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Salmon Fishing in the Yemen

Posted on March 8, 2012 at 6:02 pm

Paul Torday’s satiric novel of politics, money, love, and fishing has been brought to the screen with Ewan McGregor as a government fisheries expert and Emily Blunt as an aide to a Yemeni sheik who has what seems to be an impossible dream — building a salmon fishery in his desert country.

When Dr. Alfred Jones (McGregor) receives a polite letter from Harriet Chetwode-Talbot (Blunt) about the sheik’s proposal, he dismisses it as ridiculous and sends back a curt refusal: “Conditions in the Yemen make this project fundamentally infeasible.” But bad news about conflict in the Mid-East has the Prime Minister’s press secretary looking for “a good news story from the Middle East — a big one,” and British-Yemeni cooperation on something as benign as fly-fishing seems like just the photo-op-friendly project to distract the public.  Dr. Jones is directed to meet with Ms. Chetwode-Talbot (as they will continue to address one another).  It turns out that some elements of the “fundamental in-feasibility” of the project are not as infeasible as he thought.  For one thing, money is no object, and it is remarkable how many obstacles that clears.  And the support of the Prime Minister clears away most of the rest.  It’s like a benign “Charlie Wilson’s War” with fish instead of anti-aircraft weapons).

Dr. Jones makes up the most impossibly high figure he can think of, and that immediately becomes the budget for the project.  Suddenly, Dr. Jones has access to the most expert engineers in the world, including dam builders from China and to the equipment that can ship millions of fish thousands of miles.  Both he and Ms. Chetwode-Talbot discover the liberating feeling of imagining endless possibilities.  But there are complications and dangers that come from that much freedom.  There are challenges that are beyond the capacity of even the most skilled engineers.  Ms. Chetwode-Talbot has a boyfriend in the military who is fighting in the Mid-East and Dr. Jones has a wife who is on an extended business trip to Geneva.  Those commitments begin to seem like just another barrier once thought impenetrable, but now open to reconsideration.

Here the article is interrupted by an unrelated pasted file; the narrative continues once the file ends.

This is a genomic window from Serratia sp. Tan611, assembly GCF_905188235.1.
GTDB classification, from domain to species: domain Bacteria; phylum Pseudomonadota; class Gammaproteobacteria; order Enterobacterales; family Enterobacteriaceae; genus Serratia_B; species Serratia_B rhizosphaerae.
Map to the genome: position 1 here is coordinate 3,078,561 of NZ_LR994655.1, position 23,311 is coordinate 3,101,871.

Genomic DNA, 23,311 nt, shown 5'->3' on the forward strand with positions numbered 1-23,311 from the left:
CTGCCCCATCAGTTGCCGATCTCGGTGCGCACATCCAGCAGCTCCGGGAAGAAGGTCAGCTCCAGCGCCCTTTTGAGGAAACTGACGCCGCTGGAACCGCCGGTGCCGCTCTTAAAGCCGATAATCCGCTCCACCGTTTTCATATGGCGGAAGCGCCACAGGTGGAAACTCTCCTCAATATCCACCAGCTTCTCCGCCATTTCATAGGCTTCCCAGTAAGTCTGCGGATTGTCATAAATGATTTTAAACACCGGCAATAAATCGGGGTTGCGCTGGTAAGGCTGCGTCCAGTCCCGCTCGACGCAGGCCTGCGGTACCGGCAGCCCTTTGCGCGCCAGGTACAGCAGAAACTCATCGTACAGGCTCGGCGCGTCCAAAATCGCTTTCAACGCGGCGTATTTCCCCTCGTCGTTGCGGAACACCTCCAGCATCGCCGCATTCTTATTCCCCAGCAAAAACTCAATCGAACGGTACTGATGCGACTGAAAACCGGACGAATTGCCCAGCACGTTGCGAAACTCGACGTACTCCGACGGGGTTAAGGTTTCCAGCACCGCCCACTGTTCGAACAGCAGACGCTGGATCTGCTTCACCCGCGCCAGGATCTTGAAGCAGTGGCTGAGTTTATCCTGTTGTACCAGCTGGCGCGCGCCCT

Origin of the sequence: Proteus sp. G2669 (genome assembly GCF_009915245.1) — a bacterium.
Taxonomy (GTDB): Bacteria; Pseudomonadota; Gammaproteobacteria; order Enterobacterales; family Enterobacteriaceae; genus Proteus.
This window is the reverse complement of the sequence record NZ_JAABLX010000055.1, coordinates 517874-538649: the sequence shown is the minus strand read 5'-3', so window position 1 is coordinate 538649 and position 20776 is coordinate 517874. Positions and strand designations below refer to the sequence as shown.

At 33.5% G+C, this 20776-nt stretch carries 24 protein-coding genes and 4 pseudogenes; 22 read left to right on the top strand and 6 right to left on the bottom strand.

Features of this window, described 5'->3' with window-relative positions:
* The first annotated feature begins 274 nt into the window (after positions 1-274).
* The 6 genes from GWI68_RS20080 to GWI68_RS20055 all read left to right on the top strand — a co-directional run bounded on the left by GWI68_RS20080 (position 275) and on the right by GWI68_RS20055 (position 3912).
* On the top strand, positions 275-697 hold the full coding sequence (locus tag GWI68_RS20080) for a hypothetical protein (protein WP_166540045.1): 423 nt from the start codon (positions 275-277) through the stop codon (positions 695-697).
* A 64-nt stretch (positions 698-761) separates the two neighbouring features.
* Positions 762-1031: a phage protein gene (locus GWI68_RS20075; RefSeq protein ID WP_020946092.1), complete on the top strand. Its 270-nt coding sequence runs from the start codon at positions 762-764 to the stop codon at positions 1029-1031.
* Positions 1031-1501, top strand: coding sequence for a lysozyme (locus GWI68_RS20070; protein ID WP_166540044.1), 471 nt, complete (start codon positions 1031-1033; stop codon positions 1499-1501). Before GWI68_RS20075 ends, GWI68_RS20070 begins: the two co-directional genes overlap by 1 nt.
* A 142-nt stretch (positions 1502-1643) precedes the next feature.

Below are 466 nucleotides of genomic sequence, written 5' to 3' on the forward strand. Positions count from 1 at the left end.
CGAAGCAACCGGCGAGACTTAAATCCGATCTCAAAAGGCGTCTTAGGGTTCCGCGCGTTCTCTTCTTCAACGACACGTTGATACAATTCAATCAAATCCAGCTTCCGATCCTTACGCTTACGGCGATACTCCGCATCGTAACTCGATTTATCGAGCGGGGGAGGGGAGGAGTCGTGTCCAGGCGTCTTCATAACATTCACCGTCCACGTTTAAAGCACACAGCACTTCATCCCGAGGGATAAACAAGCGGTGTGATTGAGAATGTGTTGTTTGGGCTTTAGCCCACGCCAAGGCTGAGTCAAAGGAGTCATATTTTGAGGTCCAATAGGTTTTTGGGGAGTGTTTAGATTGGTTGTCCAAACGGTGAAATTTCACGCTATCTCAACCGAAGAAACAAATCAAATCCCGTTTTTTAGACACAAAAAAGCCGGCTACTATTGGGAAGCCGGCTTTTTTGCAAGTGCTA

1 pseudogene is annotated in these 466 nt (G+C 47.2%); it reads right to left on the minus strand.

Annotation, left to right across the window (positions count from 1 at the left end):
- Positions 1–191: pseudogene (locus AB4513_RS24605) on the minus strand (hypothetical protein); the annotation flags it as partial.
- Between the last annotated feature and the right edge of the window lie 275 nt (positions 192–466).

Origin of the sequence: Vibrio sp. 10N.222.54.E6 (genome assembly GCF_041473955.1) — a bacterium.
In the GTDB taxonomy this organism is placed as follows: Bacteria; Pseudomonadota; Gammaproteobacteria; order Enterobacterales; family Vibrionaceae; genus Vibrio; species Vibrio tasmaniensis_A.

Director Lasse Hellström dissolves some barriers of his own, deftly bridging genres with a story that combines political satire with adventure and romance and is not afraid to take on issues like faith and bridging cultural boundaries.  Amr Waked brings dignity and charisma to the role of the sheik.  “I have too many wives not to know when a woman is unhappy,” he tells Ms. Chetwode-Talbot.  He persuades Dr. Jones that what he wants is not a rich man’s whim but a part of a larger vision to inspire his countrymen and for the moment at least the idea sounds less absurd to us as well.  Kirsten Scott Thomas steals the show as the press secretary, whether she is sending tart IMs or scooting her children out the door as she barks orders into her cell phone.  The film effectively captures the ruthless pragmatism and frequent cynicism of political trade-offs.

It captures the broadening horizons of the two Brits transplanted to the desert as well.  As McGregor and Blunt root for fish “bred for the dinner table” to locate the instinct to swim upstream, we root for them to do the same.

 

 

 

Parents should know that this film includes strong material for a PG-13 including sexual references and a brief explicit situation, brief strong language, and wartime and sabotage violence.

Family discussion:  What does Dr. Jones discover about faith?  How does the project make him think differently about his own options?  What do you think will happen next?

If you like this, try: “Chocolat” and “Local Hero” and the novel by Paul Torday

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Based on a book Comedy Drama Romance

Interview: Director Lasse Hallstrom of “Salmon Fishing in the Yemen”

Posted on March 7, 2012 at 8:00 am